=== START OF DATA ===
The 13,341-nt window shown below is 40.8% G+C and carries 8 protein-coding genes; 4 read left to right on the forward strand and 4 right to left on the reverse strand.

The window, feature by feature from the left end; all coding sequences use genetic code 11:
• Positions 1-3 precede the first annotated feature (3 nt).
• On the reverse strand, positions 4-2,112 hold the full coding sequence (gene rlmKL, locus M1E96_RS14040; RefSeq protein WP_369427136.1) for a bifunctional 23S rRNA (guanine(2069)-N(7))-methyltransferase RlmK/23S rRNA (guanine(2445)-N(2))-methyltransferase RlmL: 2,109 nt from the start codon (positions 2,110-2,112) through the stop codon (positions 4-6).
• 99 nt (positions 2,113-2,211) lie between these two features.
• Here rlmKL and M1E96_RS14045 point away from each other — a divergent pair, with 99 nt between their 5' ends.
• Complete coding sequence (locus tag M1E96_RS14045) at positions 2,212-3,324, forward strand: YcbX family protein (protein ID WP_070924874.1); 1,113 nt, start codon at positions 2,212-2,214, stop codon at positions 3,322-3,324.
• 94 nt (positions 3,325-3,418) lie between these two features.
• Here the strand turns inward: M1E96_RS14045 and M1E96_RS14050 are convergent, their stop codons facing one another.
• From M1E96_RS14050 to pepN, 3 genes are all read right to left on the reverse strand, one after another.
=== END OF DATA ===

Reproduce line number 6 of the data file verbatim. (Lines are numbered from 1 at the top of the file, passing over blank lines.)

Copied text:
• Here rlmKL and M1E96_RS14045 point away from each other — a divergent pair, with 99 nt between their 5' ends.